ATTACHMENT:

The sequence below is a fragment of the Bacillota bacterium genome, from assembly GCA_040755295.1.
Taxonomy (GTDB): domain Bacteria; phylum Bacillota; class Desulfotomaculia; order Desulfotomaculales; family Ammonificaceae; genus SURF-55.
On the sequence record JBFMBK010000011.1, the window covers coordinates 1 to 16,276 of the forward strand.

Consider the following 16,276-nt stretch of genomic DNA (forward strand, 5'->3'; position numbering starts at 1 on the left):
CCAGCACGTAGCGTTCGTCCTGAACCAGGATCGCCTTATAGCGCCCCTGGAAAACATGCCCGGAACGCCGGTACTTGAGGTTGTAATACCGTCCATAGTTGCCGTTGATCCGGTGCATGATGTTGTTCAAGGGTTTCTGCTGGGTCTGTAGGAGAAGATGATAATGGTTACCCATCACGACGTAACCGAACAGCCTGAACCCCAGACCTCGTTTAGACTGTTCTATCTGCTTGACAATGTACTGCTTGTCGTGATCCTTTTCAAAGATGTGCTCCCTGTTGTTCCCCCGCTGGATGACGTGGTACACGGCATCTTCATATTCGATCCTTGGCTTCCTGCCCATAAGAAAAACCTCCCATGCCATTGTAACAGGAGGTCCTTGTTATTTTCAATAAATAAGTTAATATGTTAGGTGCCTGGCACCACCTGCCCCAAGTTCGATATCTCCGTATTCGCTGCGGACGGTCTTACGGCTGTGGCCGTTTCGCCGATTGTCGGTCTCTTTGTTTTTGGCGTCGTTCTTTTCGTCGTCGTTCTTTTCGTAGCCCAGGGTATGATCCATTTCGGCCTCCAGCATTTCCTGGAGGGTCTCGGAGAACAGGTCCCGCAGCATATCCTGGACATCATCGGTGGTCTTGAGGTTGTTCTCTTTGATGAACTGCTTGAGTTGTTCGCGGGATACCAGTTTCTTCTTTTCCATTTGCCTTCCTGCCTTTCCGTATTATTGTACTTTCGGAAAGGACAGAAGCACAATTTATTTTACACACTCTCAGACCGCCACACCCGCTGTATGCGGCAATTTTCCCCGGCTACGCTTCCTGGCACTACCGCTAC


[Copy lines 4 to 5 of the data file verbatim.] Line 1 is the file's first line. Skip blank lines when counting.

Consider the following 16,276-nt stretch of genomic DNA (forward strand, 5'->3'; position numbering starts at 1 on the left):
CCAGCACGTAGCGTTCGTCCTGAACCAGGATCGCCTTATAGCGCCCCTGGAAAACATGCCCGGAACGCCGGTACTTGAGGTTGTAATACCGTCCATAGTTGCCGTTGATCCGGTGCATGATGTTGTTCAAGGGTTTCTGCTGGGTCTGTAGGAGAAGATGATAATGGTTACCCATCACGACGTAACCGAACAGCCTGAACCCCAGACCTCGTTTAGACTGTTCTATCTGCTTGACAATGTACTGCTTGTCGTGATCCTTTTCAAAGATGTGCTCCCTGTTGTTCCCCCGCTGGATGACGTGGTACACGGCATCTTCATATTCGATCCTTGGCTTCCTGCCCATAAGAAAAACCTCCCATGCCATTGTAACAGGAGGTCCTTGTTATTTTCAATAAATAAGTTAATATGTTAGGTGCCTGGCACCACCTGCCCCAAGTTCGATATCTCCGTATTCGCTGCGGACGGTCTTACGGCTGTGGCCGTTTCGCCGATTGTCGGTCTCTTTGTTTTTGGCGTCGTTCTTTTCGTCGTCGTTCTTTTCGTAGCCCAGGGTATGATCCATTTCGGCCTCCAGCATTTCCTGGAGGGTCTCGGAGAACAGGTCCCGCAGCATATCCTGGACATCATCGGTGGTCTTGAGGTTGTTCTCTTTGATGAACTGCTTGAGTTGTTCGCGGGATACCAGTTTCTTCTTTTCCATTTGCCTTCCTGCCTTTCCGTATTATTGTACTTTCGGAAAGGACAGAAGCACAATTTATTTTACACACTCTCAGACCGCCACACCCGCTGTATGCGGCAATTTTCCCCGGCTACGCTTCCTGGCACTACCGCTAC